• The young man specifically says, “I practice the ancient monastic discipline and administer lashes to my bare back. “. He doesn’t say rabbinical, so it is the young man who is confused, and not the story teller.

      • I am unaware of whether Judaism had a monastic tradition. I don’t recall meeting prior mentions of it – but the Essenes and John the Baptist in the intertestamental period practiced some aspects of what became the Christian monastic tradition, so there must be more roots than I know of. Readin the Jewish Encyclopedia article on the Essense suggests that they survived to Talmudic times, and that the Hasidim of the sixteenth century (which the folk tale sounds to me like it might be set among) and thereafter may have viewed themselves as their spiritual heirs. Does anyone else know more?

        • The Hasidim marry, so i do not think that’s where the comparison is to be found – more than likely, the Jewish Encyclopedia is referring to other salient characteristics of Hasidism.

          There is no monastic tradition in Judaism. The Essenes did not have a continuing legacy, in that respect, at least. Judaism also views this world as good, and while there is certainly belief that sin is a reality, xtianity is the only one of the 3 Abrahamic faiths to postulate anything like Original Sin.

          But this is all very far afield from the point of the story, and of the post.

        • “Monasticism” implies a Christian practice. I took this as a Jew adopting a Christian practice as some sort of attempt at becoming more holy. I am surprised that no one is even considering this rather than trying to find some Jewish “monasticism”. Complicated minds always look for complications. Guess I’m just too simple minded 🙂

      • Oscar, you’re right. I miseed the forest for the trees.

  3. The very reason Christ came. The Rabbi did not lead the man to God only condemning him to useless horse manure. A horse never whips himself. In a folk tale where the opportunity to talk about love and mercy and forgiveness and goodness all the attributes of a God who would care about the self effort and know that it only leads to emptiness without Him.
    It would seem that pointing out error and arguing and debating where of great importance not just to Greeks in Athens but to Jews too. Somewhere behind the smokescreens of such college maneuvers there is a being trying to move in the center of who we are. Apparently the Rabbi in the tale chose not to reveal it but instead kept it veiled.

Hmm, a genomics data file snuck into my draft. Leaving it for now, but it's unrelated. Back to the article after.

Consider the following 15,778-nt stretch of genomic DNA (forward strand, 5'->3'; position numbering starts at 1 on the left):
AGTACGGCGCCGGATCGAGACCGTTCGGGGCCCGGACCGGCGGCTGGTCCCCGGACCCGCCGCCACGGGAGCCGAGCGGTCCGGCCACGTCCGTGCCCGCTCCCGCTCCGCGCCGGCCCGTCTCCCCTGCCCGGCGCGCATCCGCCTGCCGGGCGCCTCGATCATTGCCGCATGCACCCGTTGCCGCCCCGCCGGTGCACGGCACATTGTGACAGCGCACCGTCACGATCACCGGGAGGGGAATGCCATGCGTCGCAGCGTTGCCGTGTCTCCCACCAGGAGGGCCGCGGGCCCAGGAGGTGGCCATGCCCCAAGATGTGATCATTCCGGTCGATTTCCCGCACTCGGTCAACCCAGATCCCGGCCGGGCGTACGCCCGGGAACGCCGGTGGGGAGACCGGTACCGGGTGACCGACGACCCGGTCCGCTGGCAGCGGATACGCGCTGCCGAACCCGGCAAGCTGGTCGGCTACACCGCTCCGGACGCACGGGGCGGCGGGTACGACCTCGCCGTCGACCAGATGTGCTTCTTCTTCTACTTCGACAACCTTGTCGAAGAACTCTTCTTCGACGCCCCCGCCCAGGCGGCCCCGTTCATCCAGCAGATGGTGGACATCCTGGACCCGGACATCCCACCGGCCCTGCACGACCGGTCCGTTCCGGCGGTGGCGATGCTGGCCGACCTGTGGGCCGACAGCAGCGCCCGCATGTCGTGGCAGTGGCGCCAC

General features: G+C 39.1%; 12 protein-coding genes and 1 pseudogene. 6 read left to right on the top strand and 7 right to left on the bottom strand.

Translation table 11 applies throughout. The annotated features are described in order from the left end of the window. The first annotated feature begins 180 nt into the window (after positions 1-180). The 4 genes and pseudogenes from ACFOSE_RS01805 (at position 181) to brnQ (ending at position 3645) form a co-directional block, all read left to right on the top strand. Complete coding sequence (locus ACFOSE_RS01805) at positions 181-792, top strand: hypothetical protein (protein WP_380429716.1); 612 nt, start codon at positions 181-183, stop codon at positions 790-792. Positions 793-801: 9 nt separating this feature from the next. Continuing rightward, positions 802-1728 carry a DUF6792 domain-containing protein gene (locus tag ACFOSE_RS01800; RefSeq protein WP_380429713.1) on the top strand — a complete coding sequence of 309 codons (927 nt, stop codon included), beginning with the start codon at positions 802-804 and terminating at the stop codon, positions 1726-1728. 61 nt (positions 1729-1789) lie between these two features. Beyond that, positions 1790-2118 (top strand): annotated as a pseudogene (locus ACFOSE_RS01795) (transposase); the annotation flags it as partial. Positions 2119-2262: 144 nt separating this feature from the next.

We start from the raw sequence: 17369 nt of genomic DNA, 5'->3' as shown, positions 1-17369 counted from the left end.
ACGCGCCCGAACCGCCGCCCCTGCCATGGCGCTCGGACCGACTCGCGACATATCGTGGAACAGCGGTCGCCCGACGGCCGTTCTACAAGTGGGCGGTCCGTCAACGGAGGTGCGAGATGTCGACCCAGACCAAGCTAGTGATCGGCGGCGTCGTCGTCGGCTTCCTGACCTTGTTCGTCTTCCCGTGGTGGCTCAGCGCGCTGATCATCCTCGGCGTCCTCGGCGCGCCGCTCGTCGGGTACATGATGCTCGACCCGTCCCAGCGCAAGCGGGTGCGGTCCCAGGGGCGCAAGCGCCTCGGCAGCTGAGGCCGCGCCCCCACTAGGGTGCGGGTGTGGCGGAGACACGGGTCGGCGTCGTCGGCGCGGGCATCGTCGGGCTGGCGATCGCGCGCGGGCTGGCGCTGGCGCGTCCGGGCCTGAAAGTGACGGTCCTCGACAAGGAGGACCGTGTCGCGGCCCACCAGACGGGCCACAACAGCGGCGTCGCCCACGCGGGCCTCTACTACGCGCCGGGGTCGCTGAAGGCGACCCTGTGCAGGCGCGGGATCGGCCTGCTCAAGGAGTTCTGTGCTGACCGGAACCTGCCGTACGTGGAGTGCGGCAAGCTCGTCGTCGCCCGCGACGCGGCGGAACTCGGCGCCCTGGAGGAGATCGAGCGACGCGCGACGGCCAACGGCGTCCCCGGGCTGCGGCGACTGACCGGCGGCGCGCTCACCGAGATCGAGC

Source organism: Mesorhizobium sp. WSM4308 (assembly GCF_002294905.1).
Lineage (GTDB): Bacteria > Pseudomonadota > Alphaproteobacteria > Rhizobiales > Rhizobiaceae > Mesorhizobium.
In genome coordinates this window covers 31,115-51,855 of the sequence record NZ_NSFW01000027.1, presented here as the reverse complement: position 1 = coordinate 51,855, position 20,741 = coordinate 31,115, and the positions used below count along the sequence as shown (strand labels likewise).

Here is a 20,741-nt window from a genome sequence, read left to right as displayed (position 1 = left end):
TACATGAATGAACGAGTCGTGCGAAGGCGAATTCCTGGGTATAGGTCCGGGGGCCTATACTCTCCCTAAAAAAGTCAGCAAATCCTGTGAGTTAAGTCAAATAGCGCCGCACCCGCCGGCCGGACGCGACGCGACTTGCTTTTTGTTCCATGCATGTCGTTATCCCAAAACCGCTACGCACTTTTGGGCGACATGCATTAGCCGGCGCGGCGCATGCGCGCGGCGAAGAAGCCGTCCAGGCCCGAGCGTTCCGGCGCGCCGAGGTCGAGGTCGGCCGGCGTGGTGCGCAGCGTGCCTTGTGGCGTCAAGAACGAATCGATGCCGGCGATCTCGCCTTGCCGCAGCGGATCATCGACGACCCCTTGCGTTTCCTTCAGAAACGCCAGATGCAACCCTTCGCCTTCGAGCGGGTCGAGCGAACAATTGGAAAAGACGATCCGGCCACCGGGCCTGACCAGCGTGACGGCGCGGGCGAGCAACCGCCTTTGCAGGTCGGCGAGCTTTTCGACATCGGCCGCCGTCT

One thing that sticks out to me is I have been observing for a long time. Isn’t it nice to have such a luxury. The other man spent his time working yet considered his need to go to what he thought was someone that could help him. After all being sanctified does not need the approval of others. Yet it is a cry for help only that well seems to be dry. I guess the difference in the blood is knowing not thinking. Then again folk tales are just that, folk tales.

    • Marcus Johnson says

      Relax, w. It’s a folk tale. Many folk tales I have read within Jewish traditions tend to veil the core meaning of their stories, an intentional move, as it requires the listener to do some leg work. Many of Jesus’ parables were told with the “smokescreens of such college maneuvers.” Many of the stories of Jesus’ life, too, would come across as a brutal encounter (who would tell someone to leave his dead father by saying, “let the dead bury their dead?”).Get too wound up in the meanness of the rabbi and you miss the point of the story.

      • Just calm down Marcus and take it easy. I can’t stand that manner of teaching and I always see things differently. Jesus spoke plain enough to a certain point and then from then on spoke in parables. I’m not Jewish. That college thing still goes on for way too long for a lot of people and I’m getting way past it having learned too many things the hard way. I see all the basic stuff but I see a whole lot more too. Ooops drop my microphone I’m out of here

  4. Hmm what happened to the young man.